Japan Said to Make Proposal to Facilitate Mideast Travel

Japan is reported to have made a concrete proposal that might improve the economies of Middle Eastern countries and advance peace in the region.

It was offered during a closed-door session of the multilateral conference on regional economic problems, held here last week under the European Community’s chairmanship.

The Japanese idea is to ease travel between Israel and the Arab countries for people from outside the region. That would encourage tourism, which in turn would stimulate investment in tourist infrastructure such as hotels, transportation and communications networks.

Moreover, the Japanese said, it would help protect the environment at historical sites.

Japan was represented at the conference by senior officials of its mission to the E.C. and from the Foreign Ministry in Tokyo.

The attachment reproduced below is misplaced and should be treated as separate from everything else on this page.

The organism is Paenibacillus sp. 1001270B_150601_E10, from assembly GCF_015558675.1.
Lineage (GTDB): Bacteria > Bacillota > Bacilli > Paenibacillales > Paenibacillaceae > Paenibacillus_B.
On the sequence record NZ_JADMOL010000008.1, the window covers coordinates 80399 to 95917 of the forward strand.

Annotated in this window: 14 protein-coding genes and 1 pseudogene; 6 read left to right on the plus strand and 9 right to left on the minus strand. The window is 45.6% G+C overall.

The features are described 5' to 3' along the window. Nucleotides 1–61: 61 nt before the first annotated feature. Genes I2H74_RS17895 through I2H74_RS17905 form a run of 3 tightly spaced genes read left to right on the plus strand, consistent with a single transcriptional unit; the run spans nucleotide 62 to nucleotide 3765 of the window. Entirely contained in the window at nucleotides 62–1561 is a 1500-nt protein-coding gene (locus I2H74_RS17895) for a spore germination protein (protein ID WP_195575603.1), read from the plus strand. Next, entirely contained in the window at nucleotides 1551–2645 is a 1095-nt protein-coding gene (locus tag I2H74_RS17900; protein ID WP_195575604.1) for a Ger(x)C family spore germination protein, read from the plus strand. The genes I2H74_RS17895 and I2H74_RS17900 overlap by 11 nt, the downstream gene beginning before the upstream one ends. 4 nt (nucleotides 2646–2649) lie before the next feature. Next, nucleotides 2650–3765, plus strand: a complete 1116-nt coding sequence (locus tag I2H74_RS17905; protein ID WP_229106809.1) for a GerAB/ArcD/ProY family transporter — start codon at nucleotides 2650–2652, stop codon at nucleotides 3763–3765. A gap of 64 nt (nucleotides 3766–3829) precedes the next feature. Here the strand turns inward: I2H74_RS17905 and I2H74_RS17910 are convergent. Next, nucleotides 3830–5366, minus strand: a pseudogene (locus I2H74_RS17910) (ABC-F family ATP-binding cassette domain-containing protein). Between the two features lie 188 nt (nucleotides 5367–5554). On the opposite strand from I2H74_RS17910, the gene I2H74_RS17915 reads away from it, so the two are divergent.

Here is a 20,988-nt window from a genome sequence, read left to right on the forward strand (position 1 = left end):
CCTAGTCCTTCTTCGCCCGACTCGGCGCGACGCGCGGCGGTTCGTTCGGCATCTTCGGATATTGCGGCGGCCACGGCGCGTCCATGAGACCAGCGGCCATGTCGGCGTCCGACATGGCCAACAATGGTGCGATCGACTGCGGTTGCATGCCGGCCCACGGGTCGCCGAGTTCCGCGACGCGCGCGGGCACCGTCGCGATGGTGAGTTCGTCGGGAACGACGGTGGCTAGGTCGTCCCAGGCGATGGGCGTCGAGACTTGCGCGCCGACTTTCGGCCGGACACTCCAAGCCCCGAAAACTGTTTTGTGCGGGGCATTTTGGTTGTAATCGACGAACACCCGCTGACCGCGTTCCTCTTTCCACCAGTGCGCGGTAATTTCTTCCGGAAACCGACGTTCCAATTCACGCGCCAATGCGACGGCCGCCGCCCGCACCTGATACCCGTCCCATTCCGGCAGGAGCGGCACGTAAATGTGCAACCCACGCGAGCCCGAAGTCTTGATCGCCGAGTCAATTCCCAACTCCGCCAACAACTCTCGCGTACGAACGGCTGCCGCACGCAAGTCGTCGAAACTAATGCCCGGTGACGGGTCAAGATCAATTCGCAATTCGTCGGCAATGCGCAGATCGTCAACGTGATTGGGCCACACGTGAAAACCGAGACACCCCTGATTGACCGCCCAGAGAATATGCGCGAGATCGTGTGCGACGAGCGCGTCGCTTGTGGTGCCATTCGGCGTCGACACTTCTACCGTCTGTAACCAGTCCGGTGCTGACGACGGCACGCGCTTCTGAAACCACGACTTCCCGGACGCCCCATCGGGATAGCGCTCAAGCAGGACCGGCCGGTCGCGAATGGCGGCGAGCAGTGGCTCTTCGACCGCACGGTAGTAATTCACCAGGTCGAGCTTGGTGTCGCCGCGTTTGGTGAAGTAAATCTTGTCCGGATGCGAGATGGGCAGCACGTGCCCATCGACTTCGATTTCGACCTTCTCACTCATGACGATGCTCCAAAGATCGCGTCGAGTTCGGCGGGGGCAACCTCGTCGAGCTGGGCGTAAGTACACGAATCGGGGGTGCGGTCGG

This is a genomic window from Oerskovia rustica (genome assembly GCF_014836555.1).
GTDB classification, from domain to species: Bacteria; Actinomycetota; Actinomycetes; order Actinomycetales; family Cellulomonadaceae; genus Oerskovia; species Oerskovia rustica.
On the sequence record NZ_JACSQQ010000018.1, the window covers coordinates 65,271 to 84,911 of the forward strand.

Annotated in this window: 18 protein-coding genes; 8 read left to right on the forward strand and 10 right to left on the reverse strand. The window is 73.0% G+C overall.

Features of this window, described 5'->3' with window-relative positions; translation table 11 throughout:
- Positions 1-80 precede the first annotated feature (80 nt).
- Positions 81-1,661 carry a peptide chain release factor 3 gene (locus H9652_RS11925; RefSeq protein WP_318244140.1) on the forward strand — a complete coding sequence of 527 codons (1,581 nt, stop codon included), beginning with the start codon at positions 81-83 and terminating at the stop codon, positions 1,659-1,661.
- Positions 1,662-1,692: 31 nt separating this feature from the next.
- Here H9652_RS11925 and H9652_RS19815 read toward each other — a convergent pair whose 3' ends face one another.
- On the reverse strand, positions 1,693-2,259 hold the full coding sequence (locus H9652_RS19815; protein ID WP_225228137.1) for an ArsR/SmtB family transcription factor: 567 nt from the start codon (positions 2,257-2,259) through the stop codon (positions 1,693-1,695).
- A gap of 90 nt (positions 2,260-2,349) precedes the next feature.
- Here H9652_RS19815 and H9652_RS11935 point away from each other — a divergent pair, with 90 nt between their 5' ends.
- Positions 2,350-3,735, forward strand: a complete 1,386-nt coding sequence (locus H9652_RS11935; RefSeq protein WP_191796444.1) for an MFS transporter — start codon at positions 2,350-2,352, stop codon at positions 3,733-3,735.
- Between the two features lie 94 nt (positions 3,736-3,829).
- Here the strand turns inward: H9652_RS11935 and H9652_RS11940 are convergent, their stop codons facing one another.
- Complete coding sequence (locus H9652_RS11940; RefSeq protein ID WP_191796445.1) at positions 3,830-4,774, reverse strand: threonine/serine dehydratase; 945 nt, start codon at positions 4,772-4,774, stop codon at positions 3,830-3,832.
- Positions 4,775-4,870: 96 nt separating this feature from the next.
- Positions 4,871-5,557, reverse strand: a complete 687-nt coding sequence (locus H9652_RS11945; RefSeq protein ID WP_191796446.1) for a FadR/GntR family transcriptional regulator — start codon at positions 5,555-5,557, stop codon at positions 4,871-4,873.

“Japan considers that it’s important to start with something which creates the least problems,” said Tomio Uchida, head of the Japanese delegation.

“As tourism is said to be a passport for peace, we propose that liberalization measures for the movement of foreign tourists in the region become a high priority in this working group,” he said.

At present, tourists can travel freely between Israel and Egypt, which have a peace treaty, but not between Israel and any other Arab country. The Japanese plan apparently would remedy that before Israel concludes peace treaties with its other neighbors.

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